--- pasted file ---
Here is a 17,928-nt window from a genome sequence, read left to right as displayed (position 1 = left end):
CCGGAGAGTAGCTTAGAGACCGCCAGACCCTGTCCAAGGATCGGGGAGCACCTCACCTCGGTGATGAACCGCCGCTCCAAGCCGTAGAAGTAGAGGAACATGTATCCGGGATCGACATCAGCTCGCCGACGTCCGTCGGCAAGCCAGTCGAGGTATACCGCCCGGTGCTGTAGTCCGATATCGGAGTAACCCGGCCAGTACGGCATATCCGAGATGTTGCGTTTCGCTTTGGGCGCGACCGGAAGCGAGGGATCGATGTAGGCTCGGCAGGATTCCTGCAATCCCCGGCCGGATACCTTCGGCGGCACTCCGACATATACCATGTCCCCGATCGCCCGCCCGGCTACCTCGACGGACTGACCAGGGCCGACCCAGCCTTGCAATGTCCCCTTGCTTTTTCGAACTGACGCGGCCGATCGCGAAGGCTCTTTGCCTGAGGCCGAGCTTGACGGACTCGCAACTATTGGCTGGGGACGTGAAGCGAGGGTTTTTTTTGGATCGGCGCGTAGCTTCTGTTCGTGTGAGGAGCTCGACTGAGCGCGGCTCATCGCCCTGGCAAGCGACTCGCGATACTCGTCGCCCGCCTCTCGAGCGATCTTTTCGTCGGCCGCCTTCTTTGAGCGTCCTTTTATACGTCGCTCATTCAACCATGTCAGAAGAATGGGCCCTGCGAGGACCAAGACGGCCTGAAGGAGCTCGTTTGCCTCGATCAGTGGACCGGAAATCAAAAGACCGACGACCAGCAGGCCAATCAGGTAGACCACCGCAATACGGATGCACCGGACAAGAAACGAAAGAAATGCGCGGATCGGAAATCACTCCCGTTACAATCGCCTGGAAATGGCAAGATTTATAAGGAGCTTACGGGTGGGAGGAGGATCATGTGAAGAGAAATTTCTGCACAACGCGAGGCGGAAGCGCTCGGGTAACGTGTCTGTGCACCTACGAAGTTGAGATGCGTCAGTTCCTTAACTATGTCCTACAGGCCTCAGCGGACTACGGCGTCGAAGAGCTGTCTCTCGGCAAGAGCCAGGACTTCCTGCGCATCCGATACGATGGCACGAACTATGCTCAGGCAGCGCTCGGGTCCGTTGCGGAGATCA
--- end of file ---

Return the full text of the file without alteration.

Here is a 17,928-nt window from a genome sequence, read left to right as displayed (position 1 = left end):
CCGGAGAGTAGCTTAGAGACCGCCAGACCCTGTCCAAGGATCGGGGAGCACCTCACCTCGGTGATGAACCGCCGCTCCAAGCCGTAGAAGTAGAGGAACATGTATCCGGGATCGACATCAGCTCGCCGACGTCCGTCGGCAAGCCAGTCGAGGTATACCGCCCGGTGCTGTAGTCCGATATCGGAGTAACCCGGCCAGTACGGCATATCCGAGATGTTGCGTTTCGCTTTGGGCGCGACCGGAAGCGAGGGATCGATGTAGGCTCGGCAGGATTCCTGCAATCCCCGGCCGGATACCTTCGGCGGCACTCCGACATATACCATGTCCCCGATCGCCCGCCCGGCTACCTCGACGGACTGACCAGGGCCGACCCAGCCTTGCAATGTCCCCTTGCTTTTTCGAACTGACGCGGCCGATCGCGAAGGCTCTTTGCCTGAGGCCGAGCTTGACGGACTCGCAACTATTGGCTGGGGACGTGAAGCGAGGGTTTTTTTTGGATCGGCGCGTAGCTTCTGTTCGTGTGAGGAGCTCGACTGAGCGCGGCTCATCGCCCTGGCAAGCGACTCGCGATACTCGTCGCCCGCCTCTCGAGCGATCTTTTCGTCGGCCGCCTTCTTTGAGCGTCCTTTTATACGTCGCTCATTCAACCATGTCAGAAGAATGGGCCCTGCGAGGACCAAGACGGCCTGAAGGAGCTCGTTTGCCTCGATCAGTGGACCGGAAATCAAAAGACCGACGACCAGCAGGCCAATCAGGTAGACCACCGCAATACGGATGCACCGGACAAGAAACGAAAGAAATGCGCGGATCGGAAATCACTCCCGTTACAATCGCCTGGAAATGGCAAGATTTATAAGGAGCTTACGGGTGGGAGGAGGATCATGTGAAGAGAAATTTCTGCACAACGCGAGGCGGAAGCGCTCGGGTAACGTGTCTGTGCACCTACGAAGTTGAGATGCGTCAGTTCCTTAACTATGTCCTACAGGCCTCAGCGGACTACGGCGTCGAAGAGCTGTCTCTCGGCAAGAGCCAGGACTTCCTGCGCATCCGATACGATGGCACGAACTATGCTCAGGCAGCGCTCGGGTCCGTTGCGGAGATCA